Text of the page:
The growth of standards and accountability provisions from 1988 to 1994 to 2002 tracks the growth of the standards and achievement movement that began in the 1970s with minimum competency tests. In the past two decades, most states have adopted state-level standards in math, reading, history, science, and other subjects and tests to ensure that students are meeting these standards. Some have adopted "high-stakes" tests used to determine whether students may ascend to the next grade or graduate. Some give monetary rewards to high-performing schools. In Florida, high-performing schools receive awards while low-performing schools receive additional monetary aid and technical assistance. Students in the lowest-performing schools are permitted to transfer to other schools, public or private.
Research has bolstered the case for accountability by demonstrating how systems in Florida, Texas, Massachusetts, and other states have increased achievement. Expectations, rewards, and sanctions focus the energies of students and educators on agreed-upon outcomes. Testing information enables teachers to know whether students are mastering the material. The data are useful for school leaders in making management decisions and for parents in choosing schools and monitoring their children's progress.
Despite all the talk about accountability, the accountability provisions in the 1994 act were not strongly enforced. While most states had some level of standards and testing, school sanctions were rare. State sanctions were nonexistent. By the end of the Clinton administration, only seventeen states were in full compliance--even though all were receiving funds.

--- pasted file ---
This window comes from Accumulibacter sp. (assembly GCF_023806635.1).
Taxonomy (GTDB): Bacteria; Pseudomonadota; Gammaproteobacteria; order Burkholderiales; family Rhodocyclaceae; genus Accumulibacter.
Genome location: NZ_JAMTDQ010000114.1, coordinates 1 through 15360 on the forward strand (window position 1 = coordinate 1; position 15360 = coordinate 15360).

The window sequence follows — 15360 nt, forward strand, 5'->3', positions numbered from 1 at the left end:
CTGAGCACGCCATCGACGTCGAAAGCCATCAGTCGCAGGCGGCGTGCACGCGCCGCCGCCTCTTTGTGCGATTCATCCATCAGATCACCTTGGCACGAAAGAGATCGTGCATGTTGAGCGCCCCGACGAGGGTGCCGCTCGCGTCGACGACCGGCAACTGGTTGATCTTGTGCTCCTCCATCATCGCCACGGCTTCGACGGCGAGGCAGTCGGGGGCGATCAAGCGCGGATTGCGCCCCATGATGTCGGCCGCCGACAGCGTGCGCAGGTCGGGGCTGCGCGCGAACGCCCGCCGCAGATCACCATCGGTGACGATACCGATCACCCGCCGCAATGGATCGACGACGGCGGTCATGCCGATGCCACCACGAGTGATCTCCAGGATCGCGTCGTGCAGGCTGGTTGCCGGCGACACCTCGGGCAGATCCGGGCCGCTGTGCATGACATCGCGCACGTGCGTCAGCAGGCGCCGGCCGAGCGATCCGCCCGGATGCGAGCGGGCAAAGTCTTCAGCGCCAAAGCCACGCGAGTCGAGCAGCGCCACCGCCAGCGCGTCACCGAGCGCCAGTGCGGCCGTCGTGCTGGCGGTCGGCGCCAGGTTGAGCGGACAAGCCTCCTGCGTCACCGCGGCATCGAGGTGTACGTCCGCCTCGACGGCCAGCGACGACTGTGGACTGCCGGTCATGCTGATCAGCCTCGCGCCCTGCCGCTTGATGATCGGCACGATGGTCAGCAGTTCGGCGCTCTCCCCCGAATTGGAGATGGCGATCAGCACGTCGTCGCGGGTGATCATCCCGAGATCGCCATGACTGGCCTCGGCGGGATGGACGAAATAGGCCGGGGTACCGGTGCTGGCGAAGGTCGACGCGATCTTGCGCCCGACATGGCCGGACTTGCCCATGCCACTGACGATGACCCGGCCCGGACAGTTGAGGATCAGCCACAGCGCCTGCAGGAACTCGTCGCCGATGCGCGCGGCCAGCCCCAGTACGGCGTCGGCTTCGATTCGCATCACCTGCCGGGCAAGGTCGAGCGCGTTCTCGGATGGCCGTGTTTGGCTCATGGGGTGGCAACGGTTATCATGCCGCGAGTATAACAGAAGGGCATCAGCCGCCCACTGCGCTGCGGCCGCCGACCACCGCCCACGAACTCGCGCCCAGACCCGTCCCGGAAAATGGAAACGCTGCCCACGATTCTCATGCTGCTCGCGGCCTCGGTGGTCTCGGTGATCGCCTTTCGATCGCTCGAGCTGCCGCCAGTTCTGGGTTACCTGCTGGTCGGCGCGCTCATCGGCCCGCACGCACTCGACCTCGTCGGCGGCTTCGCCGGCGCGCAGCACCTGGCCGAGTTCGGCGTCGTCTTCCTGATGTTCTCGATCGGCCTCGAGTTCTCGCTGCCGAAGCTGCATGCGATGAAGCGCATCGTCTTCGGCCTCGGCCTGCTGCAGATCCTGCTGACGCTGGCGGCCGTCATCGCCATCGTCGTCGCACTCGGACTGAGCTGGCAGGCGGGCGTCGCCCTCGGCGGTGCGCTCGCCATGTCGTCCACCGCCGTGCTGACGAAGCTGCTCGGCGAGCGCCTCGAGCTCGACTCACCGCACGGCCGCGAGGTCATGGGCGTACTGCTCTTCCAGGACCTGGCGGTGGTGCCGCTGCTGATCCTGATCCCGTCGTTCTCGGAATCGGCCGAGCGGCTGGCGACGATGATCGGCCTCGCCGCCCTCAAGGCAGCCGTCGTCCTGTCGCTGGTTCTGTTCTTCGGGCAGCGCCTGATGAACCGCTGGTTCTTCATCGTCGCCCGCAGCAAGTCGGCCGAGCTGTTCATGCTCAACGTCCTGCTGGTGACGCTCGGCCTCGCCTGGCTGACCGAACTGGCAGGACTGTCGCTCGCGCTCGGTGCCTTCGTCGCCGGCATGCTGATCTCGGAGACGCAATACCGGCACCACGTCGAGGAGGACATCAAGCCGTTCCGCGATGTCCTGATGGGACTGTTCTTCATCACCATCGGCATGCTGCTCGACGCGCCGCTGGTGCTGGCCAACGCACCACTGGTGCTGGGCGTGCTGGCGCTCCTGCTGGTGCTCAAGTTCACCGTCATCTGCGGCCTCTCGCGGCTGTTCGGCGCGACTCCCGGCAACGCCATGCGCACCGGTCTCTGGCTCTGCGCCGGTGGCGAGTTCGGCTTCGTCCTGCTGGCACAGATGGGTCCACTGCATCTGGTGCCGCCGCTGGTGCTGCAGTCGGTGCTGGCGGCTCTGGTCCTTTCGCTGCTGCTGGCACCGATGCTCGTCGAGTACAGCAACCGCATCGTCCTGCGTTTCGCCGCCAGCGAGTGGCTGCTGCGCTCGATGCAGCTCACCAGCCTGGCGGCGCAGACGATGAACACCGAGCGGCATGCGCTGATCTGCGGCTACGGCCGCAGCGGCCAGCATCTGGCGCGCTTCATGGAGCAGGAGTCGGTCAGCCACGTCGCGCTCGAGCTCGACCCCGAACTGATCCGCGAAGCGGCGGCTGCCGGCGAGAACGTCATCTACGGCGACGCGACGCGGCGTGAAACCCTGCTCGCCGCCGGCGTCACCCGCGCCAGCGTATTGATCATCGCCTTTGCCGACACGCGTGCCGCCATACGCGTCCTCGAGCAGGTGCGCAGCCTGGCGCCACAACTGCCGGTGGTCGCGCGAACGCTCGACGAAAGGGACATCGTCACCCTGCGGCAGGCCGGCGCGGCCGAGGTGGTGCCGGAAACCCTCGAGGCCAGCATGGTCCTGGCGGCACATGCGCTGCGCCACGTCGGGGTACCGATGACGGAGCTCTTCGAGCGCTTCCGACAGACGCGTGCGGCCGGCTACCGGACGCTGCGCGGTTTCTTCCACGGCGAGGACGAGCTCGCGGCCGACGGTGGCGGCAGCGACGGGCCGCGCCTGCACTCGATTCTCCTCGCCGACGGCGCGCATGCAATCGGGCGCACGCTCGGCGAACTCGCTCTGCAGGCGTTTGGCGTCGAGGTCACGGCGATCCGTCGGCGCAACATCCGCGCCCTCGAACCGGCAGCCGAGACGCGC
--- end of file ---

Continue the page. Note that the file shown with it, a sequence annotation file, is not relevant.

In 1999, reformers conceived of a new idea that would give states complete freedom in administering their ESEA funds in exchange for accountability for performance. The intention was to reduce the red tape associated with federal aid provided to states. The federal government supplies less than 10 percent of the over $454 billion the nation spends on its public schools. For this, it demands a disproportionate amount of paperwork and bureaucracy. Reformers proposed to bring the federal bureaucratic burden into balance with the level of federal funding supplied by Washington for local education. In return, states would have provided baseline data on their students' educational achievement levels and would have tracked these levels for the term of the federal grant. States that showed improved educational attainment for their students would have qualified to continue under the agreement. The bill would have brought an end to the myriad of rules, regulations, and paperwork and the beginning of accountability based on performance. A pilot version of this plan, called the Academic Achievement for All Act (or "Straight A's"), was passed by the House of Representatives in 1999. As the 2000 election season progressed, however, the ESEA reauthorization stalled.
The idea gained new life in then-candidate George W. Bush's education platform. He advocated greater accountability, flexibility, parental choice, and consolidation of the act's numerous special-interest programs. He said, "I don't want to tinker with the machinery of the federal role in education. I want to redefine that role entirely." After the election, these proposals would become the framework for the administration's ESEA reauthorization.
The Making of the NCLB Act
The new administration sought to toughen the ESEA's accountability provisions. The proposal required states to test all students annually in grades 3--8 in reading and mathematics; to disaggregate the scores by race, gender, English-language proficiency, disability, and socioeconomic status; and then to publish the data. The disaggregation was meant to ensure that minority populations were improving. Aggregate school performance can conceal disparities in achievement among students.